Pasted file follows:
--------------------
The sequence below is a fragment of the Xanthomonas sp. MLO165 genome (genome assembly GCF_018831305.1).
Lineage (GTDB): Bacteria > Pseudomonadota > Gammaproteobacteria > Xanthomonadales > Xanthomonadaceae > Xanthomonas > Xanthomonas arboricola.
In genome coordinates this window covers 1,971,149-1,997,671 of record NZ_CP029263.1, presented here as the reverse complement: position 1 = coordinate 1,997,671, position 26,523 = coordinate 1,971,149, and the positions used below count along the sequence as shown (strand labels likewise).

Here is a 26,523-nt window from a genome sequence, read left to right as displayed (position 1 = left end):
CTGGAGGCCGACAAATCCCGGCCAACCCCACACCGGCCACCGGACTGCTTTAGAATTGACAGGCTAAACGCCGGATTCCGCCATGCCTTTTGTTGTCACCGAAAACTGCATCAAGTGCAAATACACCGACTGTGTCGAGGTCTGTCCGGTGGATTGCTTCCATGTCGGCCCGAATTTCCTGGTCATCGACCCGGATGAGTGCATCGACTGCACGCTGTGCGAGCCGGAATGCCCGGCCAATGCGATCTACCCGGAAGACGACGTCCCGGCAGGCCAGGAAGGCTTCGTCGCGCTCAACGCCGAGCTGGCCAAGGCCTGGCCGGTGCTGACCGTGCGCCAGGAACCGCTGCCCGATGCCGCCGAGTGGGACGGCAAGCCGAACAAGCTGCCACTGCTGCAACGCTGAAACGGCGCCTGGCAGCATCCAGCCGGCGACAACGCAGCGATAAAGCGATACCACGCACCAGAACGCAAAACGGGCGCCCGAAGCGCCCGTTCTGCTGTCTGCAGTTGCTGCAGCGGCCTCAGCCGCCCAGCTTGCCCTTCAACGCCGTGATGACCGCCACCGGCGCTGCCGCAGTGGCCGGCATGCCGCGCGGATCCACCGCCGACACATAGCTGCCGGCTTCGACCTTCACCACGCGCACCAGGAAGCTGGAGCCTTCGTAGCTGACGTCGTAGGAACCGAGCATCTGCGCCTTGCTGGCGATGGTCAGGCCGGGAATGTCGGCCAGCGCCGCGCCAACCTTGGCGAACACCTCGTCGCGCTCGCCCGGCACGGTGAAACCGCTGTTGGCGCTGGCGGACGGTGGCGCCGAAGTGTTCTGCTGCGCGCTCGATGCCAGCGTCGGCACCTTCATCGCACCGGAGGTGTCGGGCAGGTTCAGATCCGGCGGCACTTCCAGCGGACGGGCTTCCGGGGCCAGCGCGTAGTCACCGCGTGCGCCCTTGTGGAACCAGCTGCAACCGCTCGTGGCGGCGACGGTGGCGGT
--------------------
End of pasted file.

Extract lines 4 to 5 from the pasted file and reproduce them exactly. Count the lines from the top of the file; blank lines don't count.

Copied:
Here is a 26,523-nt window from a genome sequence, read left to right as displayed (position 1 = left end):
CTGGAGGCCGACAAATCCCGGCCAACCCCACACCGGCCACCGGACTGCTTTAGAATTGACAGGCTAAACGCCGGATTCCGCCATGCCTTTTGTTGTCACCGAAAACTGCATCAAGTGCAAATACACCGACTGTGTCGAGGTCTGTCCGGTGGATTGCTTCCATGTCGGCCCGAATTTCCTGGTCATCGACCCGGATGAGTGCATCGACTGCACGCTGTGCGAGCCGGAATGCCCGGCCAATGCGATCTACCCGGAAGACGACGTCCCGGCAGGCCAGGAAGGCTTCGTCGCGCTCAACGCCGAGCTGGCCAAGGCCTGGCCGGTGCTGACCGTGCGCCAGGAACCGCTGCCCGATGCCGCCGAGTGGGACGGCAAGCCGAACAAGCTGCCACTGCTGCAACGCTGAAACGGCGCCTGGCAGCATCCAGCCGGCGACAACGCAGCGATAAAGCGATACCACGCACCAGAACGCAAAACGGGCGCCCGAAGCGCCCGTTCTGCTGTCTGCAGTTGCTGCAGCGGCCTCAGCCGCCCAGCTTGCCCTTCAACGCCGTGATGACCGCCACCGGCGCTGCCGCAGTGGCCGGCATGCCGCGCGGATCCACCGCCGACACATAGCTGCCGGCTTCGACCTTCACCACGCGCACCAGGAAGCTGGAGCCTTCGTAGCTGACGTCGTAGGAACCGAGCATCTGCGCCTTGCTGGCGATGGTCAGGCCGGGAATGTCGGCCAGCGCCGCGCCAACCTTGGCGAACACCTCGTCGCGCTCGCCCGGCACGGTGAAACCGCTGTTGGCGCTGGCGGACGGTGGCGCCGAAGTGTTCTGCTGCGCGCTCGATGCCAGCGTCGGCACCTTCATCGCACCGGAGGTGTCGGGCAGGTTCAGATCCGGCGGCACTTCCAGCGGACGGGCTTCCGGGGCCAGCGCGTAGTCACCGCGTGCGCCCTTGTGGAACCAGCTGCAACCGCTCGTGGCGGCGACGGTGGCGGT